I recently returned from a trip to a national medical meeting at which I was invited to speak in a session titled, “Managing Your Online Reputation.” The first guest speaker talked about personal experiences of being skewered online, and the second speaker talked about doctor rating sites in general and how those sites are a jungle of mean-spirited, libelous trashing of physicians. Worse yet, the audience had come expecting that kind of discussion about online sites and desperately wanted to know what could be done to put an end to online doctor rating.
Now that’s my kind of audience! I’m not someone who wants to preach to the choir.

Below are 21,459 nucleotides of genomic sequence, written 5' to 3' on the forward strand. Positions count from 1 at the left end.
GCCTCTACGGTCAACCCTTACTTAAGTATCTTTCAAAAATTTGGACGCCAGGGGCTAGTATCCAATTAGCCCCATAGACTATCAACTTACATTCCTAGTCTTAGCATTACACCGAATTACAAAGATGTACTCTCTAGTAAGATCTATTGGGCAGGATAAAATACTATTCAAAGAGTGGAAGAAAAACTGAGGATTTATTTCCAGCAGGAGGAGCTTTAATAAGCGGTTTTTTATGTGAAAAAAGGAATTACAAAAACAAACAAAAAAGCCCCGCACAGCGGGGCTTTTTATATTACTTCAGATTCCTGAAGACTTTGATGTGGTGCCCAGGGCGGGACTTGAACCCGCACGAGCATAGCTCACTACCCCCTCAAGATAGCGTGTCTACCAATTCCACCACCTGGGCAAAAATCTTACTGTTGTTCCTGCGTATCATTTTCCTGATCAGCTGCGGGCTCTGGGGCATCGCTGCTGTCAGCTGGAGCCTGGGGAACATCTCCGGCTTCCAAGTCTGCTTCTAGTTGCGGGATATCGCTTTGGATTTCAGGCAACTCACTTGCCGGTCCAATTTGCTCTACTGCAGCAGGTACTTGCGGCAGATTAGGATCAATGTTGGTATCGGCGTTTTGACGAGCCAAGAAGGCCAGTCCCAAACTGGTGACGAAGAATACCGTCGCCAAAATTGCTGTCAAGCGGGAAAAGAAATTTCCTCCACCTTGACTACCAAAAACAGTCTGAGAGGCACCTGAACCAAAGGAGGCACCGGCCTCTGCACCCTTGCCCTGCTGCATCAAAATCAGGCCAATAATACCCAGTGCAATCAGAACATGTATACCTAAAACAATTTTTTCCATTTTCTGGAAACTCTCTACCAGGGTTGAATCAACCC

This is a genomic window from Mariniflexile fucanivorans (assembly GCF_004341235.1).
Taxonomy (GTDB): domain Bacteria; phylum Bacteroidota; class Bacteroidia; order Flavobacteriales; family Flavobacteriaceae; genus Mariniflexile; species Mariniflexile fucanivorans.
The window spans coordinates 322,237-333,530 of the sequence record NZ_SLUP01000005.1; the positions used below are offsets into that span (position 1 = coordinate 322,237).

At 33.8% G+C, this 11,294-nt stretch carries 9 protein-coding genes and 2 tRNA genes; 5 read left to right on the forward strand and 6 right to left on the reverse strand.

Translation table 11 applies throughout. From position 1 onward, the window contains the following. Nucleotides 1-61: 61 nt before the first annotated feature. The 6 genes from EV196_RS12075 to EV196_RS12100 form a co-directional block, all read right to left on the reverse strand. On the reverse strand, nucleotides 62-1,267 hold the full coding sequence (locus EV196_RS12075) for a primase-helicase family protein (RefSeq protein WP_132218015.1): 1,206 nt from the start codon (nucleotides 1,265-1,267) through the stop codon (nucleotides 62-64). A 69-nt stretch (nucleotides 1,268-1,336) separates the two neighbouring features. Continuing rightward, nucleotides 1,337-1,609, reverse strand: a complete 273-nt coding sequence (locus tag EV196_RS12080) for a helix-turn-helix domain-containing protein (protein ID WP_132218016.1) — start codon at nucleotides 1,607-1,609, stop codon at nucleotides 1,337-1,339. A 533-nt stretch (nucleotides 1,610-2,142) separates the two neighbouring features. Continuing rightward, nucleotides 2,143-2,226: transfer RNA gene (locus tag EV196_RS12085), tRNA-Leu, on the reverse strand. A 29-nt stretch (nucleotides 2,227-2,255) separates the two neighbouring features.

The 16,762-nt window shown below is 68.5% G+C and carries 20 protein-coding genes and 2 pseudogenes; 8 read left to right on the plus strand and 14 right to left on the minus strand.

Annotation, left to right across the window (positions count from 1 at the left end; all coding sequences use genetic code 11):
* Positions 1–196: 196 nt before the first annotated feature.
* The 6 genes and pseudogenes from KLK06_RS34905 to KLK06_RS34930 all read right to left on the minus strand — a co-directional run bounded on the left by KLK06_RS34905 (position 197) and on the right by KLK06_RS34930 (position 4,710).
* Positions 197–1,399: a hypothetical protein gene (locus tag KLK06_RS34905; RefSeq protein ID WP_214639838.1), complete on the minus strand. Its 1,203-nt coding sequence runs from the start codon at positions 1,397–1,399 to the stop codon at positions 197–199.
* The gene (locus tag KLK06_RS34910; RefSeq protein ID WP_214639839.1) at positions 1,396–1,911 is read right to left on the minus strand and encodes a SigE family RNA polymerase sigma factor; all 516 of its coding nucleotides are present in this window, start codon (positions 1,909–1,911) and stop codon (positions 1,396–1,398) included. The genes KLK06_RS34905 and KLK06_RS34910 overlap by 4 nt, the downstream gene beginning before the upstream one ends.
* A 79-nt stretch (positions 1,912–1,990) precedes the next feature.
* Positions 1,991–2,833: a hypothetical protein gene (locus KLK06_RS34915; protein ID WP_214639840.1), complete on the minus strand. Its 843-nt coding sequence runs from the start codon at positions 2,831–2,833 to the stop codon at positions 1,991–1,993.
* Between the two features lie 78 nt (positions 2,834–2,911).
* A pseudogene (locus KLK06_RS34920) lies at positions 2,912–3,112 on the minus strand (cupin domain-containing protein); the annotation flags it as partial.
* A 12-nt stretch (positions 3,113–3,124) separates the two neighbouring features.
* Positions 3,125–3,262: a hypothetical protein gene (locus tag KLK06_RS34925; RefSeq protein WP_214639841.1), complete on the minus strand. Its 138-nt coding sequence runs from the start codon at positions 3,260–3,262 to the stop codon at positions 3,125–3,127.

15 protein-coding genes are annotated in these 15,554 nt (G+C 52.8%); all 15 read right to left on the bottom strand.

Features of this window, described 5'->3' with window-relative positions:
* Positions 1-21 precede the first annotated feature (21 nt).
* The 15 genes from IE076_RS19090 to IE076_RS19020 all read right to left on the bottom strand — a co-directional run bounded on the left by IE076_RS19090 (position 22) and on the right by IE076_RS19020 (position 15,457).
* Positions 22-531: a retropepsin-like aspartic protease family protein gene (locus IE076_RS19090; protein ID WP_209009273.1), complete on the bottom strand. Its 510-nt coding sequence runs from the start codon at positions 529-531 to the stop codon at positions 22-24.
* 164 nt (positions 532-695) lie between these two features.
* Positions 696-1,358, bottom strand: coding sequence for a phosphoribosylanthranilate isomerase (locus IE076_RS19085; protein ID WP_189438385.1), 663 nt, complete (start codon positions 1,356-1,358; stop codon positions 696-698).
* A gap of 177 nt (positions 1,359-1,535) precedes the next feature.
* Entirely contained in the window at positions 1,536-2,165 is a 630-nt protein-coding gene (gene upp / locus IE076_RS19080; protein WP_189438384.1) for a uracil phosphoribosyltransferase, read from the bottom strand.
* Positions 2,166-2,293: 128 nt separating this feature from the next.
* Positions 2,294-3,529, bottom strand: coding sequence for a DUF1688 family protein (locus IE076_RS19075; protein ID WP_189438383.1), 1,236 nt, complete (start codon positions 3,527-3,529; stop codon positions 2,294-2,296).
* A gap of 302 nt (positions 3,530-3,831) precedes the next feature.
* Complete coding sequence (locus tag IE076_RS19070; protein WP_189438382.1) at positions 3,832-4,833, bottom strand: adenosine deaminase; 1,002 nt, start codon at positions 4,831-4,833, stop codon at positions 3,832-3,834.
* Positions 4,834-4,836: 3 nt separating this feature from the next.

My presentation went very well. I started by explaining why I, a doctor, would start an online doctor rating site. I explained the value of getting feedback from patients and described how that feedback has made me a better doctor. I also demonstrated how transparency actually helps improve doctors’ reputations in the community.
I think I won over most — if not all the doctors — to the idea that DrScore does online rating the right way and is a positive development for both patients and their doctors. (At least I know I convinced those doctors who came up afterward to tell me what they thought of the talk.) Some of the doctors who attended the session decided to sign up to use the DrScore.com patient satisfaction reporting service as a way to get feedback from their patients.
It is heartening to know that doctors can see the value in getting patient feedback and that at DrScore we’ve created an easyk inexpensive way for doctors to get that feedback as a tool to assist them in improving patient satisfaction.